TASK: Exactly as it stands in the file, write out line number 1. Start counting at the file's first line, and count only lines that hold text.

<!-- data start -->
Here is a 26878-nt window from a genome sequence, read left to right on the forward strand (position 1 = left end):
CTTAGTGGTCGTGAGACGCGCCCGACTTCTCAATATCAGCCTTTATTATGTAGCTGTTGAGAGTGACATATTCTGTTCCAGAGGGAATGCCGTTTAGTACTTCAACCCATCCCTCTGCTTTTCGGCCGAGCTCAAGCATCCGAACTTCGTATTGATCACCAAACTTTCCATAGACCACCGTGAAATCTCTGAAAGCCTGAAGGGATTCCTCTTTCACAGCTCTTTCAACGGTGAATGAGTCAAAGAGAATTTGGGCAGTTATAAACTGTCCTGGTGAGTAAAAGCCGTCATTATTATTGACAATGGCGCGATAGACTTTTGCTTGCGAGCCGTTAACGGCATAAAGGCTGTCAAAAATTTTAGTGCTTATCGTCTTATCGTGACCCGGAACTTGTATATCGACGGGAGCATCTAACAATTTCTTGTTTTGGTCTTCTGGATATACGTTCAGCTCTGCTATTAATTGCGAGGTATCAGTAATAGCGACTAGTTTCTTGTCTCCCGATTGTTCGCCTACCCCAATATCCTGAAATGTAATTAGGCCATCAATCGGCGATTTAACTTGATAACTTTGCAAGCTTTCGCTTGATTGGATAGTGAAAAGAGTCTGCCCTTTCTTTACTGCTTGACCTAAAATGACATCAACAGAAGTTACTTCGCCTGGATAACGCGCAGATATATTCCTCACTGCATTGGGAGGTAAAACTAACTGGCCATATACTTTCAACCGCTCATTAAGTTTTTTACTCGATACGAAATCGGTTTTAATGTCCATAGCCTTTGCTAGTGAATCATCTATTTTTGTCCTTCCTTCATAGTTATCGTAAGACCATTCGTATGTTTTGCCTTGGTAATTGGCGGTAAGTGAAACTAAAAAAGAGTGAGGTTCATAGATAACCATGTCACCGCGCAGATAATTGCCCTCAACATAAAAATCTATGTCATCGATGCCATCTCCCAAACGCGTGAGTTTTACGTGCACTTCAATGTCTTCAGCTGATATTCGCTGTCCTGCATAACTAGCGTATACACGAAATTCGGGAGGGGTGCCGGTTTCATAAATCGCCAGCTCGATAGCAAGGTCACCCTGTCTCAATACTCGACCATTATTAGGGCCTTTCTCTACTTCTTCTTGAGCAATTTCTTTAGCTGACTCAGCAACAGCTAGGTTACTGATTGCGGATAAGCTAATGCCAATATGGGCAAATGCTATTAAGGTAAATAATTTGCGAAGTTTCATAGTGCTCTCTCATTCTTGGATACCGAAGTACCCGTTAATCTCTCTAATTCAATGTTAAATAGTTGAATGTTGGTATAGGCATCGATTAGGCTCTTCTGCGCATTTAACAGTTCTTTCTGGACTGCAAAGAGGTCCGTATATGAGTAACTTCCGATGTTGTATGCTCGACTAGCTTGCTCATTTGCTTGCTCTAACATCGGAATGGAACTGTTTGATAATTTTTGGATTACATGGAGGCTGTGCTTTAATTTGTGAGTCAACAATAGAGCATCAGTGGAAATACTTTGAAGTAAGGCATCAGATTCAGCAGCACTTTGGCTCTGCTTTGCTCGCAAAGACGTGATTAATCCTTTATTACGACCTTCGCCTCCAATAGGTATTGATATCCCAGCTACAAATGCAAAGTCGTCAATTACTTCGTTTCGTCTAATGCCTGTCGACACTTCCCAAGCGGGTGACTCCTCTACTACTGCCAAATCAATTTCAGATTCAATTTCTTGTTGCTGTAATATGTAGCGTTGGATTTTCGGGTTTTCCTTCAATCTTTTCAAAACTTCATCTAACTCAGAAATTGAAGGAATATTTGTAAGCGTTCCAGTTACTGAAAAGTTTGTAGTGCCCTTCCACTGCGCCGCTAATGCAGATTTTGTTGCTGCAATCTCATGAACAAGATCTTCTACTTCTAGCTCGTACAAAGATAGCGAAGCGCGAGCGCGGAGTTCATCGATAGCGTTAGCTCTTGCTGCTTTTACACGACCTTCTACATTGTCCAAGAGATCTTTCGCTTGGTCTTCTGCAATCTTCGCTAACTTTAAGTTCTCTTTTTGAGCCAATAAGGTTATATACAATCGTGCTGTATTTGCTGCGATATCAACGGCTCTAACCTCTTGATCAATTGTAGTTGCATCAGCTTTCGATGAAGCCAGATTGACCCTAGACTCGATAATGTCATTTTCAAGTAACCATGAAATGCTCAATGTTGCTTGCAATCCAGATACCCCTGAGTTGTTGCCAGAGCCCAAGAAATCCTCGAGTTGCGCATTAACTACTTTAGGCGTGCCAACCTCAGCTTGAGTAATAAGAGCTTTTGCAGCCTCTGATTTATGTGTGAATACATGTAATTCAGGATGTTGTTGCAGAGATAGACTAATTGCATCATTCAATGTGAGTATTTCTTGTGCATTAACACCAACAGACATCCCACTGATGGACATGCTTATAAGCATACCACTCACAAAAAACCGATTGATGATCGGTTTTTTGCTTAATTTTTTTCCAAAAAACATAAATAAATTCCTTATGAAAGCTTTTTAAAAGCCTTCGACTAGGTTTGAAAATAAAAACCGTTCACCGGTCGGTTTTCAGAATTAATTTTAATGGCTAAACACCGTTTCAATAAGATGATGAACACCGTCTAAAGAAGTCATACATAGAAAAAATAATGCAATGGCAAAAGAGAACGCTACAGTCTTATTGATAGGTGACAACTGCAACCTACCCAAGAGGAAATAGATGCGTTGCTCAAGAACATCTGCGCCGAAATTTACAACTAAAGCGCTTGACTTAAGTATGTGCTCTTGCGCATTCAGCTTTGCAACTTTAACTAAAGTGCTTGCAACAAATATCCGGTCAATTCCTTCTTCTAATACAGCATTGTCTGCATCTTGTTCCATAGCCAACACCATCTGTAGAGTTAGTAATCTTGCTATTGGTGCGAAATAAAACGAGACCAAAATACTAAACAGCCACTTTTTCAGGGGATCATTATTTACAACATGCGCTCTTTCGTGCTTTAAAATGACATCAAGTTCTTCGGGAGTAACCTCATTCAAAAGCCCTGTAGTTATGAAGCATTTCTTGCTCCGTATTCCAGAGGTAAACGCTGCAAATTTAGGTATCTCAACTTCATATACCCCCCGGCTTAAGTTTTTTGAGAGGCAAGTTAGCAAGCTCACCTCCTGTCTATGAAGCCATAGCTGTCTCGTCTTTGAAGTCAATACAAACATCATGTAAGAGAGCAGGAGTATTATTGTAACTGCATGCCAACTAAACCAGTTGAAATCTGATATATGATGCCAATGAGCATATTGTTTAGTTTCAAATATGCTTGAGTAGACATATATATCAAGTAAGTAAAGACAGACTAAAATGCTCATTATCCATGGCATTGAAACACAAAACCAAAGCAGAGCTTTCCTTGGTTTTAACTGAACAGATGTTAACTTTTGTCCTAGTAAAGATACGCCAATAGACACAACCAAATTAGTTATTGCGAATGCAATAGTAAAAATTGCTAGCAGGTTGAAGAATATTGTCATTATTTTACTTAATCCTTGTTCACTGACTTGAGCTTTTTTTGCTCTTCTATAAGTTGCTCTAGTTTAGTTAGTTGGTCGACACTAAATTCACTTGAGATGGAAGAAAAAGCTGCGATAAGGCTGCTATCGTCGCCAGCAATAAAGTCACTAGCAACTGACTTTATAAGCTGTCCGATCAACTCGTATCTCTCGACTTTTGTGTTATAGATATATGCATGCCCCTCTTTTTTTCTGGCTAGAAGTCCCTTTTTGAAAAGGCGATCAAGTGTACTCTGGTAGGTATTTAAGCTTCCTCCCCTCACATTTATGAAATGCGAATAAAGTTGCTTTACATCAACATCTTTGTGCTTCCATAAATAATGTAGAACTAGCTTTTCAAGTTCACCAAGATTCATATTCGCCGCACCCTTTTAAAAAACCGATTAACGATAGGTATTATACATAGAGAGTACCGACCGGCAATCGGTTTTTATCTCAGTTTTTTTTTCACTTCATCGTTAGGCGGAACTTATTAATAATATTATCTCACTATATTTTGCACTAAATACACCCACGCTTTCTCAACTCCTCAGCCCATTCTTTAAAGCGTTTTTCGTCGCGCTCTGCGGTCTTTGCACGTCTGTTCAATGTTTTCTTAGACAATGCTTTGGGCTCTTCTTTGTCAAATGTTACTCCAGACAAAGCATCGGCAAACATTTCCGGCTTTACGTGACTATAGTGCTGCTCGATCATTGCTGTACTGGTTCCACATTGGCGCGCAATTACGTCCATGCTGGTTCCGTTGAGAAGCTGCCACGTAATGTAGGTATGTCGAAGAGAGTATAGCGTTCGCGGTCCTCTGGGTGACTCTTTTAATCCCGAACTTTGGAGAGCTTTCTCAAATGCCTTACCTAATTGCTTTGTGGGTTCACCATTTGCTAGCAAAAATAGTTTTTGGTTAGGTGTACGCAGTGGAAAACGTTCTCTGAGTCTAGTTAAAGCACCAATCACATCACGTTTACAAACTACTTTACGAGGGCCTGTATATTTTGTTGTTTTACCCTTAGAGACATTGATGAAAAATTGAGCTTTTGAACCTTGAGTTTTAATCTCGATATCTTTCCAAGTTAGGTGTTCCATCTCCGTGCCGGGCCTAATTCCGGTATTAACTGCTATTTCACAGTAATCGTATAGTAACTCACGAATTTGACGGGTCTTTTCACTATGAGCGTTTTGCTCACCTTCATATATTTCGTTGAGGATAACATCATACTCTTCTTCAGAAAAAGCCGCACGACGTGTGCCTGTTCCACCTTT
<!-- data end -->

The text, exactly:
Here is a 26878-nt window from a genome sequence, read left to right on the forward strand (position 1 = left end):